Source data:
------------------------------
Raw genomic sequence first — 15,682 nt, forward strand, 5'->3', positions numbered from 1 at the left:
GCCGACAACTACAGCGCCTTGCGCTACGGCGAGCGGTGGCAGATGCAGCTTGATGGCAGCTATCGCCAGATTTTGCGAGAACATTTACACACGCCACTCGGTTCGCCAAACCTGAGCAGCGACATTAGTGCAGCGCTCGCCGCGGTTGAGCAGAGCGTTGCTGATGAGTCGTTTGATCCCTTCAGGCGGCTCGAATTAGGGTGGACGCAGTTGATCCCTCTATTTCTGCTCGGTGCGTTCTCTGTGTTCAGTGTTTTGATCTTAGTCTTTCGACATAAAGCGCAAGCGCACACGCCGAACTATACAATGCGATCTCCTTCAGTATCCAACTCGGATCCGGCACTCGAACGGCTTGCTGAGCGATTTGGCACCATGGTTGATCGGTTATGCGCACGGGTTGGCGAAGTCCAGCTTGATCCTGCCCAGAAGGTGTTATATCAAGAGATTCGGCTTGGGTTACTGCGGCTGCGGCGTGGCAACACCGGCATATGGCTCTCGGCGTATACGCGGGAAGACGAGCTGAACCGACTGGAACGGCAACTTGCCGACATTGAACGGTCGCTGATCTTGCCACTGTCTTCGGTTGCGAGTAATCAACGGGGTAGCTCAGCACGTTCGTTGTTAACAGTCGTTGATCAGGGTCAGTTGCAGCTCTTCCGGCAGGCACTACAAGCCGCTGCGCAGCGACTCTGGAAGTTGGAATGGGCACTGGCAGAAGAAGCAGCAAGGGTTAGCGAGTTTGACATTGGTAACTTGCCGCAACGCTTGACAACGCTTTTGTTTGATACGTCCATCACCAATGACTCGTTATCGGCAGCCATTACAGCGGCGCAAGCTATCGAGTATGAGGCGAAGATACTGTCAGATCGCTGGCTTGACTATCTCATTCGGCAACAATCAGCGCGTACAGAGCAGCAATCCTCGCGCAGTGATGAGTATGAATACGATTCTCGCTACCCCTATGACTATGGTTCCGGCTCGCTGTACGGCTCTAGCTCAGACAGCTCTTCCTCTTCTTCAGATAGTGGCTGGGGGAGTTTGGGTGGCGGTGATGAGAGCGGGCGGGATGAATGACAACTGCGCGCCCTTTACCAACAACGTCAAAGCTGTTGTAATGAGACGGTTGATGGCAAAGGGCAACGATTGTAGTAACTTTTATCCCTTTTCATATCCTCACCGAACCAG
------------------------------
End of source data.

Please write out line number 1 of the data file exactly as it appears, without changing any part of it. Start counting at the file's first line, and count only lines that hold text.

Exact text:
Raw genomic sequence first — 15,682 nt, forward strand, 5'->3', positions numbered from 1 at the left: